- For 2021, MedPAC recommended a 2% hospital Medicare rate increase, an additional 0.8% as a value payment and elimination of an existing 0.5% cut.
- If the new value-payment program is not created, hospitals should receive a 2.8% inpatient and outpatient rate increase, according to the recommendation.
- MedPAC plans a broader review of Medicare’s payment approach to hospitals.
Congress’s leading Medicare advisers want hospitals to garner a 2% rate increase and up to a 0.8% quality bonus for 2021. The change also would eliminate 0.5% in payment cuts to bring the total potential increase to 3.3%.
The Medicare Payment Advisory Commission (MedPAC) recently gave preliminary approval to a recommendation that Medicare increase hospital inpatient and outpatient rates by the statutory 2.8% but use a portion to fund a new value-payment system. If Congress does not create such a system, then Medicare should default to providing the 2.8% rate increase, commissioners said.
MedPAC ‘s recommended Hospital Value Incentive Program (HVIP) would replace four existing Medicare hospital quality payment programs:
- Hospital Inpatient Quality Reporting
- Hospital Readmissions Reduction
- Hospital-Acquired Condition Reduction
- Hospital Value-Based Purchasing
Eliminating the existing quality programs would remove associated cuts that amount to 0.5% of payment, bringing the potential hospital payment increase to 3.3%.
The HVIP would track performance on mortality, readmissions, Medicare spending per beneficiary, patient experience and hospital-acquired infections. The program also would:
- Establish rewards and penalties based on prospectively set targets
- Inform hospitals in advance of how performance will translate into payment changes
- Use a continuous scale of points, so hospitals with similar performance receive similar financial rewards
- Give even top-performing hospitals an incentive to continue to improve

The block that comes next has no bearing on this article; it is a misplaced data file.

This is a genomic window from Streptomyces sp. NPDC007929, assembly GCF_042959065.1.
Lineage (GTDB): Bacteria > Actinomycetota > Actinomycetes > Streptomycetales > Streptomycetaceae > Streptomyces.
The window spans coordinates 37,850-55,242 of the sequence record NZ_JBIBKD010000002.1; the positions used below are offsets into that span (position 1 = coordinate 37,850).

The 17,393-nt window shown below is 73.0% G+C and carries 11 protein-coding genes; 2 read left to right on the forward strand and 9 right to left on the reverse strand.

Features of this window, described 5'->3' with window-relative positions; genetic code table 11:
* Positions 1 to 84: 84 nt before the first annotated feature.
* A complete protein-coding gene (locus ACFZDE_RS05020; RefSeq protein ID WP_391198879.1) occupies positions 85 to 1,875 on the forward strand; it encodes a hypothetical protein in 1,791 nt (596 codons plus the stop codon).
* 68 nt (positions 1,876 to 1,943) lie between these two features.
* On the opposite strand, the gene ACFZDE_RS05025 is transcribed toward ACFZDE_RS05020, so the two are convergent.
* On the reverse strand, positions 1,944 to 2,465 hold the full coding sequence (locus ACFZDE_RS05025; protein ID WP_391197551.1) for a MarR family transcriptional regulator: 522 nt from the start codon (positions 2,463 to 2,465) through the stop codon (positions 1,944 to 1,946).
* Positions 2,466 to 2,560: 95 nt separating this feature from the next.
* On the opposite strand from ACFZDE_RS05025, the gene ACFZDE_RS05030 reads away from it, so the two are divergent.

Industry reaction differs
The proposed value-payment program drew criticism from the American Hospital Association (AHA), which urged MedPAC to delay forwarding the recommendation to Congress until changing it to address design-related concerns. For instance, AHA urged reconsidering the use of all-condition mortality and readmission measures, “given the utility of condition-specific measures,” the association wrote in a letter.
However, the 2.8% rate increase was listed in a Moody’s Investor Service report as a credit-positive for hospitals, since it would be the largest increase in years.
Hospital executives on the commission said the rate increase is sorely needed given MedPAC’s finding that hospitals’ overall Medicare margins were -9.3% in 2018. In fact, Medicare has not fully covered the costs of caring for Medicare patients since 2002, according to the commission’s data.
Some warned that the Medicare underpayments are contributing to a reported surge in closures. At least 47 hospitals closed in 2019, MedPAC reported in early December, and that was more than double the total for 2018.
Jonathan Perlin, MD, PhD, a MedPAC commissioner and the president of clinical services and chief medical officer with HCA Healthcare, said financially struggling hospitals don’t stop seeing Medicare patients, as a physician might. They just close.
Financially distressed hospitals approaching HCA about being acquired “are desperate for capital to become competitive,” Perlin said.
Among 92 hospital transactions that took place in 2019, according to data from Kaufman Hall, 20% of sellers were “financially distressed.”
Coming initiatives could further affect Medicare payments
During 2020, MedPAC plans further policy recommendations based on reviews of issues affecting hospitals.
Francis Crosson, MD, chairman of MedPAC, said the commission will review the various federal payment programs, which some commissioners said keep hospitals tied to Medicare fee-for-service payments.
Dana Gelb Safran, ScD, a commissioner and head of measurement for the healthcare venture formed by Amazon, Berkshire Hathaway and JPMorgan Chase, said Medicare needs to move to a payment system that makes hospitals accountable for the total cost of care.
“This is something we can’t ignore going forward,” Safran said.
Brian DeBusk, PhD, a commissioner and CEO of DeRoyal Industries in Powell, Tennessee, said if Congress fails to authorize the new value program, then it should consider allowing bonuses only for organizations participating in advanced alternative payment models.
That approach may address physician concerns that Medicare is providing no overall payment increase for physicians, while hospitals receive a relatively large increase, DeBusk said.